Managing or working on international projects can be seen as glamorous and a great addition to your résumé, but how are they different to other projects?
Project managers are used to working with project teams with a number of cultural aspects, be it organisational culture, the family background of team members, or even the cultural differences that drive interstate rivalry. And given that one in four of the Australian population was born overseas, it can seem that even domestic projects are multinational.
This exposure to other cultures provides an advantage over project managers in more mono-cultured countries but, beyond recognising some people ‘talk funny’ or behave strangely, what can project managers do to minimise the issues and maximise the benefits of the multicultural nature of international projects?
Creating a tribe
Firstly, it is important to accept project teams will approach tasks and communication differently. As the human brain seems designed to spot differences, not similarities, these differences are naturally magnified and can polarise groups.
This ability of the brain is thought to be an evolutionary defence mechanism, helping the tribe quickly spot outsiders that might pose a threat to survival. However, it can also be leveraged to bring a team together through developing a project team as temporary tribe. This approach capitalises on the human tendency to join together in small groups that are stronger than the individual. Tribes can be characterised by shared rites and values and shared interests or vision, which are reinforced by frequent contact and interaction between tribe members.
An extreme example of this tribalism is when you hear of contractors ‘going native’ where a contractor spends so long working closely with a client that they develop a stronger cultural attachment with the client than their employer and switches ‘tribes’.
A great way to build a tribe is to hold a kick-off meeting. Some people may baulk at the thought of the cost of flying team members around the world for a get-together but how much does it cost compared to the overall budget? Especially given 80% of communication is non-verbal.
Another way project managers can build teams is to establish a common language or terminology early on. However, this does have its drawbacks.
While working at Ericsson in Stockholm, I found the use of English as the company language helped me quickly establish and run projects effectively. Documentation and project reports from Swedes contained high quality English, generally better than native speakers. Project meetings were held in a very professional and functional manner. However, once I’d learnt enough Swedish to be comfortable with Swedes speaking their own language, the meetings became more social, animated and produced outcomes rather than just actions.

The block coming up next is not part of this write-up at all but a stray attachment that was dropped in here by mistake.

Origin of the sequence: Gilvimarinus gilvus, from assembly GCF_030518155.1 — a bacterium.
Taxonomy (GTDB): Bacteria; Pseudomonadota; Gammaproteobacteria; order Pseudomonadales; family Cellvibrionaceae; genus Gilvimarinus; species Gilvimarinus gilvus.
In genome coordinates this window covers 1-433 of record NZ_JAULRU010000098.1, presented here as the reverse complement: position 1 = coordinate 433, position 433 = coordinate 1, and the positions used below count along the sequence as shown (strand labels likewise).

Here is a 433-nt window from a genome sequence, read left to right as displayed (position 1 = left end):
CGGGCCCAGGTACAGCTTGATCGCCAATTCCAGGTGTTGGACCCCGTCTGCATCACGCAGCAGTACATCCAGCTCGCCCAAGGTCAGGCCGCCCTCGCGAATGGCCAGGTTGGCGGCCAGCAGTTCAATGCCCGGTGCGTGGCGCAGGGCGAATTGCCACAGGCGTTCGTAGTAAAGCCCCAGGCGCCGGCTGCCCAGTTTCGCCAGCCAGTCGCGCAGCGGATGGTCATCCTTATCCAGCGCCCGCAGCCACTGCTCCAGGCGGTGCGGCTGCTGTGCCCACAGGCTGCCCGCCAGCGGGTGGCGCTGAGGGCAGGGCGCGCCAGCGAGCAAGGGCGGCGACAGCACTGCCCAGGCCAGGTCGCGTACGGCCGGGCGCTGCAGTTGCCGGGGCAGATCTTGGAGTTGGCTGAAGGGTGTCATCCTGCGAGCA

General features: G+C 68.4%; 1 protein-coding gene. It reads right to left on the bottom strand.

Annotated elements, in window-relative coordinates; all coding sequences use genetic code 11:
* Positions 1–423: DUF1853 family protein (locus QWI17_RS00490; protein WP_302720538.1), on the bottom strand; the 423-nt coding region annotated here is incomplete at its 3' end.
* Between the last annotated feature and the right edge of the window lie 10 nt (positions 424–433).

It was clear a common language did not help produce ideas or solutions to problems. With English as second language, team members needed to switch back to their native tongue to discuss concepts and ideas. The common language constrained their ability to communicate effectively. Giving voice to different cultural perspectives on an issue also had the benefit of reducing the risk of groupthink, where everyone comes up with the same solutions.
Another problem occurs where a common language does not reflect the underlying cultural norms. In Sweden, I agreed to a two-hour meeting at what I thought was half past ten in the morning. Arriving an hour into the meeting it was explained to me that ‘halv tio’ (Swedish for ‘half ten’), meant half before the hour, not half past!
It is also a common assumption that superficially similar cultures are likely to get along well when it is often the underlying cultural dimensions that determine the match. Managing a project that covered the UK, the USA, Netherlands, and Singapore, it might be assumed the English-speaking UK and Americans would find it easier to communicate with each other. In fact, the Dutch got on better with the Americans, finding the British harder to understand with their high context style of communicating.
An English manager who said, “It might be a good idea to explore the possibility of establishing a group to look into alternatives” came across as being indecisive, and prompted an American to interject with “Bob and Wendy, you go away and see what else you can come up with by tomorrow”, something the Dutch considered clear communication.